- Bitcoin whitepaper has been found hidden inside every copy of MacOS shipped since 2017.
- MacOS versions Mojave to Ventura contain the Bitcoin whitepaper, but not High Sierra (10.13) or earlier.
Hidden within every copy of MacOS shipped since 2017 is a copy of the Bitcoin whitepaper, according to a discovery by a user named bernd178 on the MacOS Community Forum. This was recently re-discovered by blogger Andy Baio and published on his blog Waxy.
Breaking news: Apple has included a concealed version of the #Bitcoin whitepaper in all newly manufactured Mac devices.
Does this imply that Apple is managed by Bitcoin enthusiasts? 👀🚀🚀🚀 pic.twitter.com/USSGYz2ztg
— ETHNews (@ETHNews_com) April 6, 2023
Baio noted that you can open a copy of the whitepaper by entering specific commands into the terminal app. The whitepaper is stored in a function called Virtual Scanner II, which is not enabled by default. This finding has led to speculation on why the whitepaper was included in every copy of MacOS.
The Bitcoin whitepaper, authored by Satoshi Nakamoto, was first published in 2008 and is the foundation of the cryptocurrency that has sparked a revolution in finance and technology. It describes a decentralized digital currency that allows for peer-to-peer transactions without the need for intermediaries. Bitcoin has since grown in popularity and value, with a current market capitalization of over $1 trillion.
One theory as to why the whitepaper was included in MacOS is that it was an internal act of defiance by a coder working at Apple. Craig Wright, a controversial figure who has claimed to be the inventor of Bitcoin, has been attempting to copyright the whitepaper and has been suing – unsuccessfully – places that host it. By including the whitepaper in every copy of MacOS, the coder may have been making a statement against Wright’s attempts to control the document.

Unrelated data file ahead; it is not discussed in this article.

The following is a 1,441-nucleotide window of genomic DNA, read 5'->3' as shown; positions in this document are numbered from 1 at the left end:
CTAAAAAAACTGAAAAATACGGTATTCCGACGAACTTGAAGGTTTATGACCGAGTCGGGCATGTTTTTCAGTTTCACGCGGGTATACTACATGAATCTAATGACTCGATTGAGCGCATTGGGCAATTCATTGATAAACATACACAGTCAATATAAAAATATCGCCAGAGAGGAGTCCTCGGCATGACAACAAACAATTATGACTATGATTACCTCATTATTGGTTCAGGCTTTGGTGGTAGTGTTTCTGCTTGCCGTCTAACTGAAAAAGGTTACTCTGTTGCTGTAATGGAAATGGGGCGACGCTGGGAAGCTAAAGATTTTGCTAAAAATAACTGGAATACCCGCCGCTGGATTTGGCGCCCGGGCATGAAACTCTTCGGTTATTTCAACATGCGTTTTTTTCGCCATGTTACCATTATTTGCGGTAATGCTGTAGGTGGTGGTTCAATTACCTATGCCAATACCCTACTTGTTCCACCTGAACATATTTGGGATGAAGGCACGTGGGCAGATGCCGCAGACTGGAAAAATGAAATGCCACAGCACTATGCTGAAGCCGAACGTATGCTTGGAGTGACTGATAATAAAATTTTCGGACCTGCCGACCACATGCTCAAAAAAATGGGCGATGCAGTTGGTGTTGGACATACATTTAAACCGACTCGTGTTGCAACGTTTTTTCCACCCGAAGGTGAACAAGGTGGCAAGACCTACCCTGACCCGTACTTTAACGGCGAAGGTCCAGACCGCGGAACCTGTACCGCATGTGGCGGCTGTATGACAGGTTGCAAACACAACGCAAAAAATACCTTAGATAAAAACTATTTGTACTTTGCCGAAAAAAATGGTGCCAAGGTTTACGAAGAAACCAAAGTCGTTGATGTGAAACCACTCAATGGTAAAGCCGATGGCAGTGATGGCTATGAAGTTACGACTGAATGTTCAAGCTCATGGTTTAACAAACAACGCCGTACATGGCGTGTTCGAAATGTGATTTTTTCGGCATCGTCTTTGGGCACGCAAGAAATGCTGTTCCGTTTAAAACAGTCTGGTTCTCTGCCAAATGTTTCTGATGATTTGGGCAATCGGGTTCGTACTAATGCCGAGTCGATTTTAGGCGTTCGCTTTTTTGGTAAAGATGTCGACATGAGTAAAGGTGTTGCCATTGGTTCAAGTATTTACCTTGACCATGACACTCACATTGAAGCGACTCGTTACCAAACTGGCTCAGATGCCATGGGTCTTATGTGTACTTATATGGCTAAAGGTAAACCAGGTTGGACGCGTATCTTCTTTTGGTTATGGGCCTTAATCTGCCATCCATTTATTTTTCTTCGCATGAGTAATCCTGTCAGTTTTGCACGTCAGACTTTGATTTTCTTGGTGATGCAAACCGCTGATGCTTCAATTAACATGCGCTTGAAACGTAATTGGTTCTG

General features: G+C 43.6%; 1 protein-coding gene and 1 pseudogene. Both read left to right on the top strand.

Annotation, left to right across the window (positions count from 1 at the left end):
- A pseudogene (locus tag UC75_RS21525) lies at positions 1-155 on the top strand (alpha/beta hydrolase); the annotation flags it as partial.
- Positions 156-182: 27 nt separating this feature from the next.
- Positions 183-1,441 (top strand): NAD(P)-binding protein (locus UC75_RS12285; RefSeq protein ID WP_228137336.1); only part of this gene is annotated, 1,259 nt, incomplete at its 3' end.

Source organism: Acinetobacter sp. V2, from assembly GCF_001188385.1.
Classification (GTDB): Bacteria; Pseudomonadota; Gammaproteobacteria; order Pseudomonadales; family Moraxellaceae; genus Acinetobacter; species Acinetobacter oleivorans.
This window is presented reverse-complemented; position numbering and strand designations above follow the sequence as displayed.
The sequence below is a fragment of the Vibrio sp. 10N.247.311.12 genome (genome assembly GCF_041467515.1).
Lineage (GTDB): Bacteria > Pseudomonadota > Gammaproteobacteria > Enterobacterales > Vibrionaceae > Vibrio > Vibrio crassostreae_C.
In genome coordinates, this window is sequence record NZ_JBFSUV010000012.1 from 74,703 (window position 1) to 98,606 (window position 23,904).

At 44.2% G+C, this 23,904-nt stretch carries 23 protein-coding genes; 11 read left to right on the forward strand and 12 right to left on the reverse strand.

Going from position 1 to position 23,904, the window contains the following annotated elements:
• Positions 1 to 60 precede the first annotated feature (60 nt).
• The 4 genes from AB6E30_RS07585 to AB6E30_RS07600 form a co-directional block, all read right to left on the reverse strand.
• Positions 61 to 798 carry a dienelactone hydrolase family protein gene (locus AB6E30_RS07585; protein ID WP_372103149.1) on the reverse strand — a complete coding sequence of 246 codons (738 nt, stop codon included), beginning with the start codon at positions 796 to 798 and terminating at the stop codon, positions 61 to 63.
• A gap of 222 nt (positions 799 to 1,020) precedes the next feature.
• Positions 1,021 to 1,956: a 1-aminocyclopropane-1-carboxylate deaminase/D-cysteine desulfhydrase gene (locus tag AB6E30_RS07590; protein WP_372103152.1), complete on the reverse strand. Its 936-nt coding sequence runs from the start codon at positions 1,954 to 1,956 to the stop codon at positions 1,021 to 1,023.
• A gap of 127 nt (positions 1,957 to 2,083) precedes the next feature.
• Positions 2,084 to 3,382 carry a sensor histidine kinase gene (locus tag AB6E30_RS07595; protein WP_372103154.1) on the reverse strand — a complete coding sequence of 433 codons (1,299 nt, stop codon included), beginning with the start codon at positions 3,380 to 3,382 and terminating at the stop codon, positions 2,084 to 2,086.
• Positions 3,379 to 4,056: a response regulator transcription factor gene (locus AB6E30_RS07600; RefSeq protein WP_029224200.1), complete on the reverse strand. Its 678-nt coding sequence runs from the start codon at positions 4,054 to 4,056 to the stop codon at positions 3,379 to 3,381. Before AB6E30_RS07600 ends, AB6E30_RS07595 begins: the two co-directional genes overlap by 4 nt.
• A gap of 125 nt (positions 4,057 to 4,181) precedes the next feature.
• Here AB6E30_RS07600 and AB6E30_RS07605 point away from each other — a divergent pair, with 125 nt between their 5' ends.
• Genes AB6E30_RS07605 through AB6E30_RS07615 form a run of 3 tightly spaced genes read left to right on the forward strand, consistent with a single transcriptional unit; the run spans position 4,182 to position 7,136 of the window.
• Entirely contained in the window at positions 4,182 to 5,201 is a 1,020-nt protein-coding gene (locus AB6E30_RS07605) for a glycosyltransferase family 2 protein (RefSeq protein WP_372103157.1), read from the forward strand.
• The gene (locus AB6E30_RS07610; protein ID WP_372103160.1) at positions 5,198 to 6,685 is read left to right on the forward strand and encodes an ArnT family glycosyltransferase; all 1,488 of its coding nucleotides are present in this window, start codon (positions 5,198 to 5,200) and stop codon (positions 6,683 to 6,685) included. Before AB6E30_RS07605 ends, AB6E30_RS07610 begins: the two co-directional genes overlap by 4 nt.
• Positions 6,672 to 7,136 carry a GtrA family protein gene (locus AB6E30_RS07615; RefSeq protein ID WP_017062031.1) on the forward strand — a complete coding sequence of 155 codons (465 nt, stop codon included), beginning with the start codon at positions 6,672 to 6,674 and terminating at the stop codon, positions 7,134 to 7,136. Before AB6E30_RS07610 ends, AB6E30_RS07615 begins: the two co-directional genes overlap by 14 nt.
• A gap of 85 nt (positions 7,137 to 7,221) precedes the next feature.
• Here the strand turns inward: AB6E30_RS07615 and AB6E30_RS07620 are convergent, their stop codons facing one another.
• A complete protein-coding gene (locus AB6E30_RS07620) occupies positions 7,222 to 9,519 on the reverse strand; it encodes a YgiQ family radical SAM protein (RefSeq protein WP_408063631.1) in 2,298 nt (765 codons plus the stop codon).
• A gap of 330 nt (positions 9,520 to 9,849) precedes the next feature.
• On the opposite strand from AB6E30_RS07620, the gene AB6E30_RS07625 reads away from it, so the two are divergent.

Another theory is that the whitepaper was included for testing purposes and was never meant to be seen by end users. The filename of the document is “simpledoc.pdf” and it’s only 184 KB, which suggests that it may have been included as a lightweight multipage PDF for testing purposes.
It’s also worth noting that the whitepaper is not included in older versions of MacOS such as High Sierra (10.13) or earlier. This means that it was likely included in MacOS after 2017, which is when the first version of MacOS with the Virtual Scanner II function was released.
It remains unclear why the Bitcoin whitepaper was included in every copy of MacOS shipped since 2017. However, this discovery has sparked renewed interest in the whitepaper and its significance to the world of cryptocurrency. It will be interesting to see if Apple takes note of this discovery and removes the whitepaper in future updates to MacOS.
Overall, the discovery of the hidden Bitcoin whitepaper in every copy of MacOS is a fascinating development in the ongoing evolution of cryptocurrency. It underscores the importance of the whitepaper as the foundation of Bitcoin and the revolutionary potential of decentralized digital currencies.